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Last Updated: Wednesday, 19 July 2006, 11:17 GMT 12:17 UK
India bloggers angry at net ban
By Soutik Biswas
BBC News, Delhi

Indians with computers in an office
There are 50 million Internet users in India
India's burgeoning blogging community is up in arms against a government directive that they say has led to the blocking of their web logs.

The country's 153 internet service providers (ISP) have blocked 17 websites since last week on federal government orders.

Some of these sites belong to Google's Blogspot, a leading international web log hosting service.

Indian bloggers say that the decision is an attack on freedom of speech.

A number of them have started filing petitions under the country's new landmark freedom of information law which gives citizens the right to access information held by the government.

Bloggers say the ban has meant that people do not even have access to blogs like the one set up to help the relatives of the victims of the recent train bombings in Mumbai (Bombay), www.mumbaihelp.blogspot.com.


The government is not saying why it has banned each of the sites in its latest notification.


This has incensed bloggers in India, which has about 40,000 blog sites, even more.

"We want answers. Has the government goofed? Or is really talking censorship? With all our problems in India I was naive enough to feel that I was always free to express myself," writes blogger Dina Mehta.

Writer Dilip D'Souza, who authors a blog, says there is a "groundswell" of anger over the government decision.

"The government of my country does what governments find so easy: ban, block, censor," he writes.

Blogger Amit Agarwal bemoans on his site that India has "joined the Internet Filtering Club of China, Saudi Arabia, Pakistan and Ethiopia".

Sailesh Bharatwasi
I am very tense and angry. The ban is cutting us off from the people
Sailesh Bharatwasi,

"If the access to restricted websites is not restored in a day or two, this issue is sure to gather active momentum in the Western blogosphere."

Technology consultant Abhishek Baxi, who authors a blog, has filed two petitions under the freedom of information laws demanding answers from the government on the reasons behind the move.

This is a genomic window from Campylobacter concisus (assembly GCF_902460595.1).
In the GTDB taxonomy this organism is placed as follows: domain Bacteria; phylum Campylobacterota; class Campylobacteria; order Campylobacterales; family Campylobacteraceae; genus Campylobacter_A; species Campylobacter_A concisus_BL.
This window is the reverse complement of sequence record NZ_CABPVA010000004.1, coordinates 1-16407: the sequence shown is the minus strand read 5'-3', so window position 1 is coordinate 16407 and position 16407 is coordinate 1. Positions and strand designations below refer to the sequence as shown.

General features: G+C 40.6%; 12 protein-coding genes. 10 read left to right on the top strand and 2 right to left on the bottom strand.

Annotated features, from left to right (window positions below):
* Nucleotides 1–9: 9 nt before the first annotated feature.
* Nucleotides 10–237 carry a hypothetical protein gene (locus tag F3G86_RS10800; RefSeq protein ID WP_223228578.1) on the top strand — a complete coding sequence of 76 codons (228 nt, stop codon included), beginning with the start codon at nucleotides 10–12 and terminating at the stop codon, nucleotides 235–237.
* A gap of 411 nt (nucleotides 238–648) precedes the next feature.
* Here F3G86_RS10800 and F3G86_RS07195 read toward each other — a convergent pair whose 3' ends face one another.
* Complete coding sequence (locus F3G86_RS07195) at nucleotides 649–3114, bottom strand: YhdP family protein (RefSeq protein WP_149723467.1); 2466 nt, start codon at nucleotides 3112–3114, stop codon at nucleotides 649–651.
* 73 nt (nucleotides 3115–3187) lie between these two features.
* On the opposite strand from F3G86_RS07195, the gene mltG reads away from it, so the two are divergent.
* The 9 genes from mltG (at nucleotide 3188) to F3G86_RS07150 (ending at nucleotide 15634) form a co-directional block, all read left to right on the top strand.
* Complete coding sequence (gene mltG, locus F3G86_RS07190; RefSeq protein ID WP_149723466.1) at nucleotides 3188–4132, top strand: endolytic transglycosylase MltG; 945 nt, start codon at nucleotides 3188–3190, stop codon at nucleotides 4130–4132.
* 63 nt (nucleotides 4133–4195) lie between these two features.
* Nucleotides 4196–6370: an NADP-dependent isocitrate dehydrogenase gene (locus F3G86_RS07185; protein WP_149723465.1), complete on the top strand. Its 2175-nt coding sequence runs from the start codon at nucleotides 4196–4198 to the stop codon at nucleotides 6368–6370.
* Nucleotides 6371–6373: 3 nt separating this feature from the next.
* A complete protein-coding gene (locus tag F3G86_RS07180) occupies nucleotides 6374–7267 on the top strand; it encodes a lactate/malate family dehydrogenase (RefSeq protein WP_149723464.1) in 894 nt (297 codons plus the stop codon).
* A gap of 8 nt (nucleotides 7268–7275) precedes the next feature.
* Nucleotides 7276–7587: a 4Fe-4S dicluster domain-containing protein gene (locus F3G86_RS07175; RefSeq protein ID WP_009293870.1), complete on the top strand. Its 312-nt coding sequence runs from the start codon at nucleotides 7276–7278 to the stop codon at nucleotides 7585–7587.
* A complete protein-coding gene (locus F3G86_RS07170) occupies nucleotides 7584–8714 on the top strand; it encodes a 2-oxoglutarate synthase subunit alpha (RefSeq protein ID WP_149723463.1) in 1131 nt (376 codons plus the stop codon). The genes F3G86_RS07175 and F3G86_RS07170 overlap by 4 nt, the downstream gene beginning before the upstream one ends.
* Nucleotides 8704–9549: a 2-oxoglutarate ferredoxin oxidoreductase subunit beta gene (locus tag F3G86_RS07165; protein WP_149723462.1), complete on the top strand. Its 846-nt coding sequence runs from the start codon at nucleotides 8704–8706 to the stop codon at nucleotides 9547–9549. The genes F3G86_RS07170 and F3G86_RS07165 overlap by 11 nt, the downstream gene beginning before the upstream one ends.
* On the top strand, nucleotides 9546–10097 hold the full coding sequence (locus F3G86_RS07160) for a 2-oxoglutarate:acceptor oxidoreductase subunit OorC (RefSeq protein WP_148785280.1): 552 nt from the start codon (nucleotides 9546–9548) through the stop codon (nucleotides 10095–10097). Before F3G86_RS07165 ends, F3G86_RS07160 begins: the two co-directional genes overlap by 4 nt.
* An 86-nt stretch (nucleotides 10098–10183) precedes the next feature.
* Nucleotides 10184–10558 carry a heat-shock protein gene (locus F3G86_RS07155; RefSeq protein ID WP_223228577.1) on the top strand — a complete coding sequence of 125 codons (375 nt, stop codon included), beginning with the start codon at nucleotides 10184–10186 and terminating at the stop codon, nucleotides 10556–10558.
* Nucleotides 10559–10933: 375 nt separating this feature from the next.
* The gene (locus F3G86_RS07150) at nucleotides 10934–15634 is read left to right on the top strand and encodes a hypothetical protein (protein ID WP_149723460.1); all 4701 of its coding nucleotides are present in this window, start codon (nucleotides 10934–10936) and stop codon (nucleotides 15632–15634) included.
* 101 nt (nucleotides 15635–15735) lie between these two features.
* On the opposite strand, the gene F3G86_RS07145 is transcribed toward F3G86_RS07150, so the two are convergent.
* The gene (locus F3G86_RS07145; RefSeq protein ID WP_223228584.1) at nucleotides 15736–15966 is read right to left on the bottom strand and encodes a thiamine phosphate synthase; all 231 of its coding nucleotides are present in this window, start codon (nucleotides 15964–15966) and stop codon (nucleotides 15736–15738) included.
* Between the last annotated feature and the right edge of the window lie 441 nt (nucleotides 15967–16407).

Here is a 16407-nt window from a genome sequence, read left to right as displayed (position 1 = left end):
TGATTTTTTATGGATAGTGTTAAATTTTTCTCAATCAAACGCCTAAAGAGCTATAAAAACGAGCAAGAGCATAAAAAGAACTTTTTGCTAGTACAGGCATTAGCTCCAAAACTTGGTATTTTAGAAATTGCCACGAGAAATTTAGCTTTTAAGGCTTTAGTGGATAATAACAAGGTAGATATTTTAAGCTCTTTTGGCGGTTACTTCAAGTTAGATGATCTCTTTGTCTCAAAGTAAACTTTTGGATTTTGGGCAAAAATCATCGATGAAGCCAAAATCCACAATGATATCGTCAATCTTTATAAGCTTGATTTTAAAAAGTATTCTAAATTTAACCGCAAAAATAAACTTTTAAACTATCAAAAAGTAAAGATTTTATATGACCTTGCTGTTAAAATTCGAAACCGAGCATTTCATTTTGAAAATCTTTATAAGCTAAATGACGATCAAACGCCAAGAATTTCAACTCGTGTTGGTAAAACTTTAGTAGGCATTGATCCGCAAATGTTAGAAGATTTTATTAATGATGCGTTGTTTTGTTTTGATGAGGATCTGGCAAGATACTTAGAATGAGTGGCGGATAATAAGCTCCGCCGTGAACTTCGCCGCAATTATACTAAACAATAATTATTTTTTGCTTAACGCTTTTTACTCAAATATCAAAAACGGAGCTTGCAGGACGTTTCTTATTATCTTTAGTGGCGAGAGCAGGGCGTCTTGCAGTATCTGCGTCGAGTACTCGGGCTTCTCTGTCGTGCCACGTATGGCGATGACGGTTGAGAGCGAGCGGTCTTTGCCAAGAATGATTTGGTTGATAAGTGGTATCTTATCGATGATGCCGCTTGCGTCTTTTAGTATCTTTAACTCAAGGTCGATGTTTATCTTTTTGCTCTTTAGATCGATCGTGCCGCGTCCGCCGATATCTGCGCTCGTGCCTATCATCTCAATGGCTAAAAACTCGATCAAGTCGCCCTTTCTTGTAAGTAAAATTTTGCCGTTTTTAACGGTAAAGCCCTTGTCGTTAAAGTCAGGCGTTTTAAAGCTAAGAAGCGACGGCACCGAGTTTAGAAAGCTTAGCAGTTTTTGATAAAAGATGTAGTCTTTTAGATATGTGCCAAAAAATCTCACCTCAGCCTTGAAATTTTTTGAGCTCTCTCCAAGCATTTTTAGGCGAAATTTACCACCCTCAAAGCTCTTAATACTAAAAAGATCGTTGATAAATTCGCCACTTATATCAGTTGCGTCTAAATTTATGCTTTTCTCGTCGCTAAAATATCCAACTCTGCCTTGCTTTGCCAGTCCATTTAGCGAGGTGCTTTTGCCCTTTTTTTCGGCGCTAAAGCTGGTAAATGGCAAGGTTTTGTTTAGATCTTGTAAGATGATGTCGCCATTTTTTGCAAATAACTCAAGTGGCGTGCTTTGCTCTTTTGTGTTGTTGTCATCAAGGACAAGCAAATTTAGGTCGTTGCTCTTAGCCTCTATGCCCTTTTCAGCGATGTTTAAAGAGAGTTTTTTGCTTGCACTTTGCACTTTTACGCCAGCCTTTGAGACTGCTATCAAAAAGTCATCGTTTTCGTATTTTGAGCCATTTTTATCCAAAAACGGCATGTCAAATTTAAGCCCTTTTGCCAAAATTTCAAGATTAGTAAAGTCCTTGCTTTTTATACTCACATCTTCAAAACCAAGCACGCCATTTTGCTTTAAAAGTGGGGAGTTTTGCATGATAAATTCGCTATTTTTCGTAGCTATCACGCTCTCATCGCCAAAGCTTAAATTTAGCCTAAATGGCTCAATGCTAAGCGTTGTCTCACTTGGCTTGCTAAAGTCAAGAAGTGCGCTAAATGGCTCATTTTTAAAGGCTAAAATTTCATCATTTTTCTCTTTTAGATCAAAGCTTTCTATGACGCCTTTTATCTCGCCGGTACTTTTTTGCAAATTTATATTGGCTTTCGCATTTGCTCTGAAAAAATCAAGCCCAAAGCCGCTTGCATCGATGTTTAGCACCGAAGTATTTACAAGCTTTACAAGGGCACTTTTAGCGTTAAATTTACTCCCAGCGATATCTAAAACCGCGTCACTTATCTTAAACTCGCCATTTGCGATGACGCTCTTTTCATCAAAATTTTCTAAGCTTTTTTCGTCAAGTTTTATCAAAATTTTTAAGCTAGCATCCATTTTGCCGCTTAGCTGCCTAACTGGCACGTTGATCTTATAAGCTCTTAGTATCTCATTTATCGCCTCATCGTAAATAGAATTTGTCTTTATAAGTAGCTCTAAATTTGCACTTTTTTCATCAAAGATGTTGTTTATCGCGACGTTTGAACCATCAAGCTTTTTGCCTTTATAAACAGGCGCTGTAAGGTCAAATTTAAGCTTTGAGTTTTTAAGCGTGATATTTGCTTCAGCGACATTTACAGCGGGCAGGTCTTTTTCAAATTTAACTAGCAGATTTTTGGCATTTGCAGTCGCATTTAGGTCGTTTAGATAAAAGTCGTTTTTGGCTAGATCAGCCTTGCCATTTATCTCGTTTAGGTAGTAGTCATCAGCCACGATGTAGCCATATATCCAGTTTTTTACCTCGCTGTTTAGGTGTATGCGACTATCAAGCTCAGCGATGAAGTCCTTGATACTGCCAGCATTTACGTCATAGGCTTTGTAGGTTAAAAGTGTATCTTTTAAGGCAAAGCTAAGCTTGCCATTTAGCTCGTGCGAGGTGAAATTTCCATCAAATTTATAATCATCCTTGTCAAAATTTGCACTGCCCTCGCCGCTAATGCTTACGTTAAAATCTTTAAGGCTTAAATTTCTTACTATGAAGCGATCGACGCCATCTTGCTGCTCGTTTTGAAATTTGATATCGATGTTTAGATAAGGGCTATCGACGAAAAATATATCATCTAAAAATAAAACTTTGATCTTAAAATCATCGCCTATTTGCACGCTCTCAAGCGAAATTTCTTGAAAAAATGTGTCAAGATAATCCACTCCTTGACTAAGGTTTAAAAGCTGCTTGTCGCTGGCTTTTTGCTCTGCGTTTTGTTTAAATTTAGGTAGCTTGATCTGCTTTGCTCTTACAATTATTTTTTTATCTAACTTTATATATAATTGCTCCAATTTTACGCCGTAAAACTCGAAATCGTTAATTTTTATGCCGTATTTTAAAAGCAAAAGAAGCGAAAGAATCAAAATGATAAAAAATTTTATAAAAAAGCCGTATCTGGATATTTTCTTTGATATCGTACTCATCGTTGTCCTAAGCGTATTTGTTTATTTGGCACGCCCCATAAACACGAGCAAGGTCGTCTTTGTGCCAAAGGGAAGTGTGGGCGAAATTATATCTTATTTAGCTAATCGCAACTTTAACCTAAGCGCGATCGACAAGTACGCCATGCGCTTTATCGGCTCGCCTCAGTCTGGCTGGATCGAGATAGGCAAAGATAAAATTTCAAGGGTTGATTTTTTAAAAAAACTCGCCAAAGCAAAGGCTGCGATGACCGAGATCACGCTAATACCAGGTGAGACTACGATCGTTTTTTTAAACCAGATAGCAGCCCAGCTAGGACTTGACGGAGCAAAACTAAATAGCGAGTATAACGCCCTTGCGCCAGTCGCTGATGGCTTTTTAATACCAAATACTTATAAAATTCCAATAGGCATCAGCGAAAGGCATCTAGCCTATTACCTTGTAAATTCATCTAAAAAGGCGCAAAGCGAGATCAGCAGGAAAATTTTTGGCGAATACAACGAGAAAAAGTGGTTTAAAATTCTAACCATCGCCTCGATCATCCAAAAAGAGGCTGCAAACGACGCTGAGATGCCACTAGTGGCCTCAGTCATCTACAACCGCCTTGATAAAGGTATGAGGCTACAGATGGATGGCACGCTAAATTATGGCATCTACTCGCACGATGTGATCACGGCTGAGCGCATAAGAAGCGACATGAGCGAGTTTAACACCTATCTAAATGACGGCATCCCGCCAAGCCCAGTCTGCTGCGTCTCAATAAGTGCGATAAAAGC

"Is there a directive to block entire blog hosting services? Isn't this is a violation of our freedom of speech," he wonders.

But a spokesman for India's Internet Service Providers Association says that not all the ISPs have blocked blog sites.

"I have personally checked through different ISPs and logged on to many blogging sites, apart from the ones which have been specifically banned by the government," says Deepak Maheshwari, secretary of the association.

A government official has also said there has been no blanket ban on blogging hosts like Blogspot.

"The government order has four blogs under blogspot.com. The order didn't ask the whole site to be banned," Gulshan Rai of India's state-run Computer Emergency Response Team told reporters.

This does not placate bloggers like Sailesh Bharatwasi, 23, who says he has not been able to blog due to the ban.

"I am very tense and angry. We write so that people can read us. The ban is cutting us off from the people," he says.

'No purpose'

A federal government notification of July 2003 says it can ban websites in the interest of:

  • sovereignty or integrity of India
  • security of the state
  • friendly relations with foreign states and public order
  • preventing incitement to commissioning of any cognisable offences.

The sites that have been banned include ones with right-wing Hindu links and an anti-Communist one. At least four of them are on the Blogspot hosting service.

This is not the first time that the government has ordered the blocking of websites since its notification three years ago.

Two years ago, the government blocked a site under a popular message group saying it was indulging in "anti-national activity".

Indians working on computers
There is a thriving blogging community in India

"It has happened a few times in the past, particularly blocking of pornographic sites. But this is the single largest lot of sites to be blocked," says Puneet Tiwari, deputy director of the Internet Service Providers Association of India.

Internet professionals and lawyers believe that blocking sites really serves no purpose in a large country like India with an increasingly thriving blogging community.

"The ISPs can block a specific site, but the person who runs it can easily tweak its name a bit and return," says Mr Tiwari.

There are an estimated 50 million internet users in India, according to ISP industry estimates.

Only seven million people subscribe to the internet, of whom 1.5 million receive broadband services.

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